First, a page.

Spaceflight and long-distance swimming shrink the heart

An illustration of a heart.
(Image credit: Shutterstock)

What do extreme long-distance swimming and spaceflight have in common? They can both shrink the heart, according to a new study.

Both activities reduce the pressure of gravity on the heart, making it so that it doesn't have to work as hard to pump blood upwards through the body. The heart is a muscle, and just like any other muscle in the body, if it's not used as much as it used to be, it will shrink.

To understand what effect weightlessness has on the heart, a group of researchers analyzed health data from retired astronaut Scott Kelly's year aboard the International Space Station from 2015 to 2016, and health data from elite endurance swimmer Benoît Lecomte, who swam 1,753 miles (2,821 kilometers) across the Pacific Ocean in 2018.

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Lecomte swam for 159 days between June 5 and Nov. 11 of 2018, taking 7-day and 32-day breaks due to unfavorable weather (which was a limitation in data gathering but was for his own safety), according to the study. He swam about 5.8 hours per day, on average. 

Kelly spent 340 days up in space and exercised a couple of hours a day, 6 days a week by cycling, using the treadmill and doing resistance exercises. Doctors analyzed both men's hearts before, during and after their respective journeys.

The researchers found that during his year out in space, Kelly lost about 0.74 grams of heart mass per week in his left ventricle, the heart's main pumping chamber. Lecomte, during his swim across the Pacific, lost 0.72 greams of heart mass a week in his left ventricle. The researchers also found that when Kelly and Lecomte first began their journeys, both men experienced an initial drop in the diameter of their left ventricle. The average heart is about 280 to 340 grams in men and 230 to 280 grams in women, according to Live Science.

Overall, Kelly had a 19% to 27% left ventricle mass loss over his year out in space and Lecomte had a 20 to 25% loss in the five months he was swimming, co-author Dr. James MacNamara, a cardiology fellow at the University of Texas  Southwestern Medical Center in Dallas told the BBC.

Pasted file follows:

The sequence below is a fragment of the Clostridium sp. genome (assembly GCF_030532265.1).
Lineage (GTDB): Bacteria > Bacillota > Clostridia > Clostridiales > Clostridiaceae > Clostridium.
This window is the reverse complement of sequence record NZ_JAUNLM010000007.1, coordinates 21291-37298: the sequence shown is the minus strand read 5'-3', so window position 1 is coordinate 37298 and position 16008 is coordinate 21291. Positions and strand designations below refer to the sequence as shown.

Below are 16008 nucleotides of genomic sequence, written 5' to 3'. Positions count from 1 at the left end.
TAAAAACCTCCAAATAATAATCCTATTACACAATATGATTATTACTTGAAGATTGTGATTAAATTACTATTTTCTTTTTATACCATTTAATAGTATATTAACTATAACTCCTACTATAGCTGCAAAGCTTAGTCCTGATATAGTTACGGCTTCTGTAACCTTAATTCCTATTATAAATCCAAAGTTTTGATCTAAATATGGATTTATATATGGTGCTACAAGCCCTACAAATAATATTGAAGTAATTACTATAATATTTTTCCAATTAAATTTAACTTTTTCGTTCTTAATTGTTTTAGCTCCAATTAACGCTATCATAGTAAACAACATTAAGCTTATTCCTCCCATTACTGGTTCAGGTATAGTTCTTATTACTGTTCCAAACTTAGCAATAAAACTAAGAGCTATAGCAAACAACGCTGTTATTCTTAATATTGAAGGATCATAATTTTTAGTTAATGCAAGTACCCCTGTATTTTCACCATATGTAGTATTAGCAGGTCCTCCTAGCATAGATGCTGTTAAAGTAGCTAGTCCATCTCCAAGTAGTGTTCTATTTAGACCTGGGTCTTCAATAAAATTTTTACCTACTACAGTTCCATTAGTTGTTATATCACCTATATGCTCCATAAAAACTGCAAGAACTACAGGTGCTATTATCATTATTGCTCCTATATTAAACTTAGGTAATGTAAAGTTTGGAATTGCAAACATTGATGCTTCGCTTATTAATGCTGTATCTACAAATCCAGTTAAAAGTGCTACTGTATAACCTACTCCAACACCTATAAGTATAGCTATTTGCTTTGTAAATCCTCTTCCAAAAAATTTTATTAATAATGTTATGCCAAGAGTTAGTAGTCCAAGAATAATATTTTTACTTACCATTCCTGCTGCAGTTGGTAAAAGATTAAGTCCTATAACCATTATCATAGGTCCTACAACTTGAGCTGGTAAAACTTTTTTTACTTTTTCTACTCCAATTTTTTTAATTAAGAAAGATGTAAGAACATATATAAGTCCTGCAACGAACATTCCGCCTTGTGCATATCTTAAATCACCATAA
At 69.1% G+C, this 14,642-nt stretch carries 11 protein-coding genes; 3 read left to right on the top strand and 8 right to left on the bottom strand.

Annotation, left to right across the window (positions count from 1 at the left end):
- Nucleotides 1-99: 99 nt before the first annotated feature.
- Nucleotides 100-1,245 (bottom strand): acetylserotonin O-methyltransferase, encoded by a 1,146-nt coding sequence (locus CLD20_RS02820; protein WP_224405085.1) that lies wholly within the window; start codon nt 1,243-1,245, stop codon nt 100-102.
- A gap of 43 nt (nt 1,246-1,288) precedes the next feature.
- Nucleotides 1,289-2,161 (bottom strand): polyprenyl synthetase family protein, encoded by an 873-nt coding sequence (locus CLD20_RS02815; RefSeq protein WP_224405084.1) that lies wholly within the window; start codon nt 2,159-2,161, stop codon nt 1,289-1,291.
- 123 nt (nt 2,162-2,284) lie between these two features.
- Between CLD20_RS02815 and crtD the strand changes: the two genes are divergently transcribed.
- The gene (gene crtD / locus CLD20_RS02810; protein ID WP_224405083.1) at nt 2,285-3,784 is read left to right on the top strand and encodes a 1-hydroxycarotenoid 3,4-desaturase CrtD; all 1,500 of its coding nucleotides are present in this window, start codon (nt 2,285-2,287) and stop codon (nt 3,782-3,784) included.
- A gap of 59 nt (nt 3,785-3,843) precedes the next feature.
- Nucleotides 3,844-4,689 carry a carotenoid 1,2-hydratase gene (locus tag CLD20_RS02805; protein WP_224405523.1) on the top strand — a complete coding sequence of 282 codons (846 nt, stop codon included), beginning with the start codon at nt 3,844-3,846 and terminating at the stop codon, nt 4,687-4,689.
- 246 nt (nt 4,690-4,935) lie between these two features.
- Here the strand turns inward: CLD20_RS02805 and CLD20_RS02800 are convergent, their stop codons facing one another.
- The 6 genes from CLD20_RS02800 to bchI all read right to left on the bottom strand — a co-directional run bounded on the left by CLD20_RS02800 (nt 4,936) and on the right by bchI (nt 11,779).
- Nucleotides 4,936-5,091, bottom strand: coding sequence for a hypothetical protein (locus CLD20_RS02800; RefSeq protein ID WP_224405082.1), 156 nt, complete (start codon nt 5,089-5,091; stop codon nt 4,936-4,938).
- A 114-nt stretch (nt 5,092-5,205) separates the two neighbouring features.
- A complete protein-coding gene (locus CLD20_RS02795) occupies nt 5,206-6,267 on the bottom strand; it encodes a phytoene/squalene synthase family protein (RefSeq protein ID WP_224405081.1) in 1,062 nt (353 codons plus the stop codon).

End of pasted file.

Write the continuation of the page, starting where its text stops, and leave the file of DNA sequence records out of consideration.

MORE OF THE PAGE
In other words, despite exercising in a weightless environment (water and space), both mens' hearts shrank during their journeys. That was surprising to the scientists, as high-intensity swim training of 1 to 3 hours a day has previously been found to be linked with an increased left ventricle size and mass. "We anticipated that a long duration of swimming exercise would have been enough of a stimulus," to increase the left ventricle mass, the authors wrote.

"The heart is remarkably plastic and especially responsive to gravity or its absence," senior author Dr. Benjamin Levine, a professor of internal medicine at UT Southwestern Medical Center said in a statement. "Both the impact of gravity as well as the adaptive response to exercise play a role, and we were surprised that even extremely long periods of low-intensity exercise did not keep the heart muscle from shrinking." 

But after their journeys, both mens' hearts returned to their normal sizes once they returned to walking on the ground, according to the BBC. The researchers still plan to analyze magnetic resonance imaging (MRI) scans of Lecomte's heart from before and after his swim to further understand if the long-term effects of weightlessness can be fully reversed, according to the statement. 

The findings were published March 29 in the journal Circulation.

Originally published on Live Science.

Yasemin Saplakoglu
Staff Writer

Yasemin is a staff writer at Live Science, covering health, neuroscience and biology. Her work has appeared in Scientific American, Science and the San Jose Mercury News. She has a bachelor's degree in biomedical engineering from the University of Connecticut and a graduate certificate in science communication from the University of California, Santa Cruz.